Here are some sentences from the chapter on Heaven.

You may think that there is another reason for our silence about heaven – namely, that we do not really desire it... There have been times when I think that we do not desire heaven; but more often I find myself wondering whether, in our heart of hearts, we have ever desired anything else... Are not all lifelong friendships born at the moment when at last you meet another human being who has some inkling (but faint and uncertain even in the best) of that something you were born desiring, and which, beneath the flux of other desires and in all the momentary silences between the louder passions, night and day, year by year, from childhood to old age, you are looking for, watching for, listening for? You have never had it. ... The thing I am speaking of is not an experience. You have experienced only the want of it. ... Always it has summoned you out of yourself. And if you will not go out of yourself to follow it, if you sit down and brood on the desire and attempt to cherish it, the desire itself will evade you. “The door into life generally opens behind us” and “the only wisdom” for one “haunted with the scent of unseen roses, is work.” This secret fire goes out when you use the bellows: bank it down with what seems unlikely fuel of dogma and ethics, turn your back on it and attend to your duties, and then it will blaze. The world is like a picture with a golden background, and we the figures in that picture. Until you step off the plane of the picture into the large dimensions of death you cannot see the gold. But we have reminders of it. To change our metaphor, the black-out is not quite complete. There are chinks. At times the daily scene looks big with its secret.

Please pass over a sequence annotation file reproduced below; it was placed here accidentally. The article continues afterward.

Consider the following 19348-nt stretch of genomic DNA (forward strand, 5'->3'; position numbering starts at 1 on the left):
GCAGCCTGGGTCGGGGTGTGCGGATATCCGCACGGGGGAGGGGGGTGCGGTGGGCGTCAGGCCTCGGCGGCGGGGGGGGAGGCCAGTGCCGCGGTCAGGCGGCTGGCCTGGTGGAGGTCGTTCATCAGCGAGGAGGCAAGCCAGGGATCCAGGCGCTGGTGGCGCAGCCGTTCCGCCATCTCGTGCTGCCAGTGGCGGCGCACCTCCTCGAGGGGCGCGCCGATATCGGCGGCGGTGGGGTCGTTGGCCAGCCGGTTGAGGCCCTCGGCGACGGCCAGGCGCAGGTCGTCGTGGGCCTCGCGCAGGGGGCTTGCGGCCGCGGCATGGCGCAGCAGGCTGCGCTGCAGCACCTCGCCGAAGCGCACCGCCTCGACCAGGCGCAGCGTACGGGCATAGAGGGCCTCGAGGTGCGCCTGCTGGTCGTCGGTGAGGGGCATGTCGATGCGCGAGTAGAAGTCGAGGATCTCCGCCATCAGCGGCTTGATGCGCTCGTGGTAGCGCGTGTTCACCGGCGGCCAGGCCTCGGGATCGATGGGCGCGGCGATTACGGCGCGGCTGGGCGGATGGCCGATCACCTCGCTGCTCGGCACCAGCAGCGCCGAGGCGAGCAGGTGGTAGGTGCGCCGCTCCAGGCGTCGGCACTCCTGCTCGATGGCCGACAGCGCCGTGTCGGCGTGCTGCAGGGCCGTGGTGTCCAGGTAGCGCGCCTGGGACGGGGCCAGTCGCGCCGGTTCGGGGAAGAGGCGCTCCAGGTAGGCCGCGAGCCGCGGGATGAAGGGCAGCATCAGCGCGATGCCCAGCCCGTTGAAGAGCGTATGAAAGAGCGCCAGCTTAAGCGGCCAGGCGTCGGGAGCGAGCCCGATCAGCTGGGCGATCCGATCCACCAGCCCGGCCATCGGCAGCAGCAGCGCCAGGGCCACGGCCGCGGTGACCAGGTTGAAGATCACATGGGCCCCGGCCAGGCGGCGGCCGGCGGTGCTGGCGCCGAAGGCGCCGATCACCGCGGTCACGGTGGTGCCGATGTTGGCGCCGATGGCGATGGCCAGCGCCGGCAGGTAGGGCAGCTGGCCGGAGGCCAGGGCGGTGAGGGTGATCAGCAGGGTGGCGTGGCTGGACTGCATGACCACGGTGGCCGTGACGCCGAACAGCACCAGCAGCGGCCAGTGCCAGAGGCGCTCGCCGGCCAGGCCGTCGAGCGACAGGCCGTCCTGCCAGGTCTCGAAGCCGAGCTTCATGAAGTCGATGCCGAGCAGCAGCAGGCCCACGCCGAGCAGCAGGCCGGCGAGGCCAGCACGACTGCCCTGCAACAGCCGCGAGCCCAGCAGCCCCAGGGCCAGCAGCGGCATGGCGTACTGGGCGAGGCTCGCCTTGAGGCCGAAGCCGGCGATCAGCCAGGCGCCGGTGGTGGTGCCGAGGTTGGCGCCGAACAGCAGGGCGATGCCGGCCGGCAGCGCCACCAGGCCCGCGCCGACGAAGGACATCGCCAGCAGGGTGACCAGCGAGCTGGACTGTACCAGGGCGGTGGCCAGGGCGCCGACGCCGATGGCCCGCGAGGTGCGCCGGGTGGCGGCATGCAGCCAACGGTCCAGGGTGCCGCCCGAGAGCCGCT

If I call this a great piece of literary criticism (e.g. of George Macdonald, whose words are quoted) I may seem to be unfairly limiting the kind of writing that it is. I don’t intend that. We tend to have a mental picture of primary writing (“literature”) that is in some way directly engaged with life, and then